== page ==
After three years of Henry Bradley serving as the team's noseguard, the Browns drafted Bob Golic in 1983. He proved to be an excellent player for Cleveland as he went to three Pro Bowls in his six years as the Browns' starter. When the team switched back to a 4-3 scheme, Golic's services were no longer desired and he quickly found work with the Raiders.
In 1988, the team noticed a reserve defensive lineman with a familiar name collecting sacks at an astounding rate. The following year he earned a starting spot and soon Michael Dean Perry was making a name for himself in National Football League. The younger brother of Chicago's William "the Fridge" Perry, Michael Dean Perry would be much less of a cult figure and much more of a football player. In 1989, as the team reached its third AFC Championship Game in four years, he collected seven sacks, an incredible accomplishment from someone in his position. He followed that All-Pro season up with an even better one in 1990, collecting 11.5 sacks as the team bottomed out at 3-13.
When Bill Belichick arrived, he brought with him a different mindset, but still kept the 4-3 defense. Perry continued to blossom as a star, recording 8.5 sacks in his first two years under Belichick's guidance and reaching another Pro Bowl. By the time the Browns reached the playoffs in 1994, Perry had been to the Pro Bowl five times, providing much-needed consistency on the defense. While the team moved to Baltimore in 1996, Perry would not be with them as he had left for Denver the year before.
The team broke the city's heart when it moved to Baltimore after the 1995 season. So many memories, just gone in an instant. When Tim Goad and Dan Footman waved farewell to the crowd that mid-December afternoon, they hoped that Goads's 49 tackles and Footman's five sacks provided some lasting memories for a memorable fanbase.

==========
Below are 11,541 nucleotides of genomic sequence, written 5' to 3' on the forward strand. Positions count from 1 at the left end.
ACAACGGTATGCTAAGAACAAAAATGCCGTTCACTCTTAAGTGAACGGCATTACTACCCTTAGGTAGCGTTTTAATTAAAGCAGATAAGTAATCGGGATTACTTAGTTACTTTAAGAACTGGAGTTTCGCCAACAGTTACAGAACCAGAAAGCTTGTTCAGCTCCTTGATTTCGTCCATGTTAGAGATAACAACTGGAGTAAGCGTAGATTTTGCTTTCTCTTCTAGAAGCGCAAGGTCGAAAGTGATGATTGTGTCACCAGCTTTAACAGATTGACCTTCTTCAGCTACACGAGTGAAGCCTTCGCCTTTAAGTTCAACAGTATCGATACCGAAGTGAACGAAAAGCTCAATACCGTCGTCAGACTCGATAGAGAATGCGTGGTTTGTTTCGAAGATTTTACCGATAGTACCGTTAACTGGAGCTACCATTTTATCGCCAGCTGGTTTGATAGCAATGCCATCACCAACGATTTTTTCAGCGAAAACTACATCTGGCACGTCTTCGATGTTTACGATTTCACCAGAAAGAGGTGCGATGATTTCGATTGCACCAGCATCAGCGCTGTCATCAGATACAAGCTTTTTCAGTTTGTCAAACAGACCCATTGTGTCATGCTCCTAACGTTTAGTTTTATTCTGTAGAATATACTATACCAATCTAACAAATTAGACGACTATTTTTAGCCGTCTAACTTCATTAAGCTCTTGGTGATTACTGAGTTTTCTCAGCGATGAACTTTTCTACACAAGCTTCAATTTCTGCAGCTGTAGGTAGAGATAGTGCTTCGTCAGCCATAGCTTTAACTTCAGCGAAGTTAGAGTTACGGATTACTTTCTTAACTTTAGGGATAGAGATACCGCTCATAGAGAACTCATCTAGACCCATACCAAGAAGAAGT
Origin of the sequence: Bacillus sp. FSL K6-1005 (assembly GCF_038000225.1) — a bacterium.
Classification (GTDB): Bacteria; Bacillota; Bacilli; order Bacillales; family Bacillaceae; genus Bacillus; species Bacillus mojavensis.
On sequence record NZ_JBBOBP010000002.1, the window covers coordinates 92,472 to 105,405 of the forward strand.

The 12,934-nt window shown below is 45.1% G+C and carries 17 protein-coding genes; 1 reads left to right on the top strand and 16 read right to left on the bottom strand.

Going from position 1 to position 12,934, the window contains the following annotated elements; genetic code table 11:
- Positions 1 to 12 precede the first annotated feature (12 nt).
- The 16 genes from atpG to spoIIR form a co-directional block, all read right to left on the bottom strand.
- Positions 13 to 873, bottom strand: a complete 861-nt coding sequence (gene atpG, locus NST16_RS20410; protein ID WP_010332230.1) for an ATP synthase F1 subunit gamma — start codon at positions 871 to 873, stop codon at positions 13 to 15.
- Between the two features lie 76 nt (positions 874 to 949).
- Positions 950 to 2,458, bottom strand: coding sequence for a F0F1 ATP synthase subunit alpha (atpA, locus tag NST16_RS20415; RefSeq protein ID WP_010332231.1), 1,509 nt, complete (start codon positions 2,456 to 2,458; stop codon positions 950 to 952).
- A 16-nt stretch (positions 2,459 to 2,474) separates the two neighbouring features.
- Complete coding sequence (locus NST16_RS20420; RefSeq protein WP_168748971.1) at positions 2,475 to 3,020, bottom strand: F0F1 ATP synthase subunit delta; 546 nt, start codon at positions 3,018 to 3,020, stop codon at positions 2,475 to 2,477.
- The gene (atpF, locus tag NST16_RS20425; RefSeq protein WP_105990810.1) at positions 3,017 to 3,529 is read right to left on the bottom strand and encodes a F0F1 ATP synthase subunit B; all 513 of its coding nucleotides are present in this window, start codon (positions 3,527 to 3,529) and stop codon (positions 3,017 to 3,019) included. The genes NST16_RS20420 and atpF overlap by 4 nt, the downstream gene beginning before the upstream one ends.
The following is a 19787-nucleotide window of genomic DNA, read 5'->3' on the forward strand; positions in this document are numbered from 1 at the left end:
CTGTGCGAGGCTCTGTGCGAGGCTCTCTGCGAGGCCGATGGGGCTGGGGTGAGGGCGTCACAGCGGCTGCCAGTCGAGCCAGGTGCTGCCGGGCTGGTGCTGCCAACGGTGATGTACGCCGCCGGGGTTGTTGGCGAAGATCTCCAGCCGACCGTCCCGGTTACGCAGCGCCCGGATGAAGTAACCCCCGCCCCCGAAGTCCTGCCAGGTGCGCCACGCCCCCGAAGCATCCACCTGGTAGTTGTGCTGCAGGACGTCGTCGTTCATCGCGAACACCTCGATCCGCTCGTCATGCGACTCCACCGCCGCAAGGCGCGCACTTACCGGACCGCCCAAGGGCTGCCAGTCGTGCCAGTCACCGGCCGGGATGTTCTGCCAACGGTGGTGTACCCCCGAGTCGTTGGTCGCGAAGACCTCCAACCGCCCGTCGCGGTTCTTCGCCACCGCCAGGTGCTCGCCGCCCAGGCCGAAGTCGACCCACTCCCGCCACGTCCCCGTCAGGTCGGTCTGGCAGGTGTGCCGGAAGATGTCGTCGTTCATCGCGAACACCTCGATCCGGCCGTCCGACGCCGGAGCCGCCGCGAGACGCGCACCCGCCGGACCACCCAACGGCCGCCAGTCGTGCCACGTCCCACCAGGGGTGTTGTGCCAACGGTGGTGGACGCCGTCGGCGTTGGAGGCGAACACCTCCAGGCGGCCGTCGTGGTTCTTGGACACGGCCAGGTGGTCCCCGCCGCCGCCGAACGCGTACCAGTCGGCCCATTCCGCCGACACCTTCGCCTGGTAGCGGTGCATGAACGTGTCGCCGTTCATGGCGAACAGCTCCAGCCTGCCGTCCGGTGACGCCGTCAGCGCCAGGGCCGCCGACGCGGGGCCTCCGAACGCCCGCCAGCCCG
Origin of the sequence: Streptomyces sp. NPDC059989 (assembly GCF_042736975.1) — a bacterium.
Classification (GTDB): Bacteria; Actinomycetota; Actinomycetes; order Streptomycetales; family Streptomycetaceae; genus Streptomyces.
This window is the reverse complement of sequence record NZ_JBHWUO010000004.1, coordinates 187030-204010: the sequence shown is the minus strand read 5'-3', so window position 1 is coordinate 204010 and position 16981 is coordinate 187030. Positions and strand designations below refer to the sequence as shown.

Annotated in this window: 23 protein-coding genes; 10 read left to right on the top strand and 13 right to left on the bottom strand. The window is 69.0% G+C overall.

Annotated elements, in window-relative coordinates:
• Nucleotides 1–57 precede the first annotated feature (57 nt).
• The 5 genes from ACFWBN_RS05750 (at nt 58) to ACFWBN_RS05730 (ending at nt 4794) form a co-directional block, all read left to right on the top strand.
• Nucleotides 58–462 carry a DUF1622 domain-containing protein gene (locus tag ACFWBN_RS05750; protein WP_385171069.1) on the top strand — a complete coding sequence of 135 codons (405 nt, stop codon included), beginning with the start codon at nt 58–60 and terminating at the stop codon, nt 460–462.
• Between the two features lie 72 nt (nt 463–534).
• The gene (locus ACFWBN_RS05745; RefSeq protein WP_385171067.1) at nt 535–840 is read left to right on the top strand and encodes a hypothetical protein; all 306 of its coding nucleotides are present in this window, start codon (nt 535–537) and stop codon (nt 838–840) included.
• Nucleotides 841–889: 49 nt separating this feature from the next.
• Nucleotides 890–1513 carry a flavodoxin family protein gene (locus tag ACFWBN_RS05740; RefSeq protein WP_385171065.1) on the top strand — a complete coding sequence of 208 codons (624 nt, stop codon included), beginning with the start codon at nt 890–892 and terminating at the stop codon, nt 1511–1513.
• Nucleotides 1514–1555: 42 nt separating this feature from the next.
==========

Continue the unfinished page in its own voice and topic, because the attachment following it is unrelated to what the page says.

Four years later, the Browns returned to Cleveland as an expansion team. When fans saw Darrius Holland and John Jurkovic plugging gaps and straining to sack the quarterback, they knew that it would be a while before the Browns were relevant again. The franchise just didn't have any stability at that time.
Gerard Warren provided some stability at the position from 2001 through 2004. While he was never a star, he did top out at 5.5 sacks in 2003. The Browns switched to a 3-4 defense in 2005, meaning that there would be more pressure on the nose tackles than ever before.
From here, the Browns have suffered through a lot of turnover. Names such as Jason Fisk and Ted Washington have graced the roster with little results to boast. Although Shawn Rogers was invited to the 2008 Prop Bowl, it was a mere blip in an otherwise unsteady position.
As the years went on by, the team experimented with flexible players such as Ahtyba Rubin, Billy Wynn and Danny Shelton, each of whom could play multiple positions on the defensive line. But, per usual, they did little to stifle the losing. Now the Browns have drafted Siaki Ika from Baylor University. Only time will tell if he can be the answer that the Browns have been looking for.